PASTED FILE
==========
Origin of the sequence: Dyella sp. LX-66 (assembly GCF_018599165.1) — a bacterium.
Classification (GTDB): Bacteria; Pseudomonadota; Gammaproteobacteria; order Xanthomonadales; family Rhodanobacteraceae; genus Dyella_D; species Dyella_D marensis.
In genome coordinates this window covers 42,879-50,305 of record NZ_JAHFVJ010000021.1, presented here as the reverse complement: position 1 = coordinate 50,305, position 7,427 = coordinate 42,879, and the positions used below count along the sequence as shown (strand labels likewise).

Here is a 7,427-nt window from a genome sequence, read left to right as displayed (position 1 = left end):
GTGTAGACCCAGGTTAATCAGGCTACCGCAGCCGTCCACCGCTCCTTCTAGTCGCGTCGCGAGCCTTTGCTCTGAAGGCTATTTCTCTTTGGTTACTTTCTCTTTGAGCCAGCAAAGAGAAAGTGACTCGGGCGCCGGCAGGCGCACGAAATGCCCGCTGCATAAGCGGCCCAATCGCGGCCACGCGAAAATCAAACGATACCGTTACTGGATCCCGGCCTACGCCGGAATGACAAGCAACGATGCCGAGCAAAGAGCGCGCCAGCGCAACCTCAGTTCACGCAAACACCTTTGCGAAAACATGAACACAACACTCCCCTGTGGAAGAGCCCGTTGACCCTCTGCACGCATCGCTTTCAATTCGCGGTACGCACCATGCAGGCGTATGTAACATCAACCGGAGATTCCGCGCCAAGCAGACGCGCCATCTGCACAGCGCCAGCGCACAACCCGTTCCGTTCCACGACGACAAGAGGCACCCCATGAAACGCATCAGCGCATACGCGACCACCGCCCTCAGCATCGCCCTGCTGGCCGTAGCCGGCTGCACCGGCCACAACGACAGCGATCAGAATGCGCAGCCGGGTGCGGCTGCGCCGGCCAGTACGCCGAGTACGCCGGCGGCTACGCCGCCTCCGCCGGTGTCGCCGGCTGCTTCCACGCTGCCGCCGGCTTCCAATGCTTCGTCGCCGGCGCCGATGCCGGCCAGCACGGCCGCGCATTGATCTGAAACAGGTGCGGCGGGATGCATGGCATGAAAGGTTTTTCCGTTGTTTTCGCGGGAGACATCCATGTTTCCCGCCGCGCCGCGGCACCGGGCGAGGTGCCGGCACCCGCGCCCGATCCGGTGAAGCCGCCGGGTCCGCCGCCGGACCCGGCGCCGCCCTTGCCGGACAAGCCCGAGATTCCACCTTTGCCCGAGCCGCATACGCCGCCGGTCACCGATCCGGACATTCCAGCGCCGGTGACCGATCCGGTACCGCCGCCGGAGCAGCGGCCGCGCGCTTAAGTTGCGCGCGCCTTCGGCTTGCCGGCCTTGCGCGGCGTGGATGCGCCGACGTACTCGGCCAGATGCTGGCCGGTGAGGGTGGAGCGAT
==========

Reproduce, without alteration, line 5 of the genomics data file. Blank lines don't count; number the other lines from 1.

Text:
GTGTAGACCCAGGTTAATCAGGCTACCGCAGCCGTCCACCGCTCCTTCTAGTCGCGTCGCGAGCCTTTGCTCTGAAGGCTATTTCTCTTTGGTTACTTTCTCTTTGAGCCAGCAAAGAGAAAGTGACTCGGGCGCCGGCAGGCGCACGAAATGCCCGCTGCATAAGCGGCCCAATCGCGGCCACGCGAAAATCAAACGATACCGTTACTGGATCCCGGCCTACGCCGGAATGACAAGCAACGATGCCGAGCAAAGAGCGCGCCAGCGCAACCTCAGTTCACGCAAACACCTTTGCGAAAACATGAACACAACACTCCCCTGTGGAAGAGCCCGTTGACCCTCTGCACGCATCGCTTTCAATTCGCGGTACGCACCATGCAGGCGTATGTAACATCAACCGGAGATTCCGCGCCAAGCAGACGCGCCATCTGCACAGCGCCAGCGCACAACCCGTTCCGTTCCACGACGACAAGAGGCACCCCATGAAACGCATCAGCGCATACGCGACCACCGCCCTCAGCATCGCCCTGCTGGCCGTAGCCGGCTGCACCGGCCACAACGACAGCGATCAGAATGCGCAGCCGGGTGCGGCTGCGCCGGCCAGTACGCCGAGTACGCCGGCGGCTACGCCGCCTCCGCCGGTGTCGCCGGCTGCTTCCACGCTGCCGCCGGCTTCCAATGCTTCGTCGCCGGCGCCGATGCCGGCCAGCACGGCCGCGCATTGATCTGAAACAGGTGCGGCGGGATGCATGGCATGAAAGGTTTTTCCGTTGTTTTCGCGGGAGACATCCATGTTTCCCGCCGCGCCGCGGCACCGGGCGAGGTGCCGGCACCCGCGCCCGATCCGGTGAAGCCGCCGGGTCCGCCGCCGGACCCGGCGCCGCCCTTGCCGGACAAGCCCGAGATTCCACCTTTGCCCGAGCCGCATACGCCGCCGGTCACCGATCCGGACATTCCAGCGCCGGTGACCGATCCGGTACCGCCGCCGGAGCAGCGGCCGCGCGCTTAAGTTGCGCGCGCCTTCGGCTTGCCGGCCTTGCGCGGCGTGGATGCGCCGACGTACTCGGCCAGATGCTGGCCGGTGAGGGTGGAGCGAT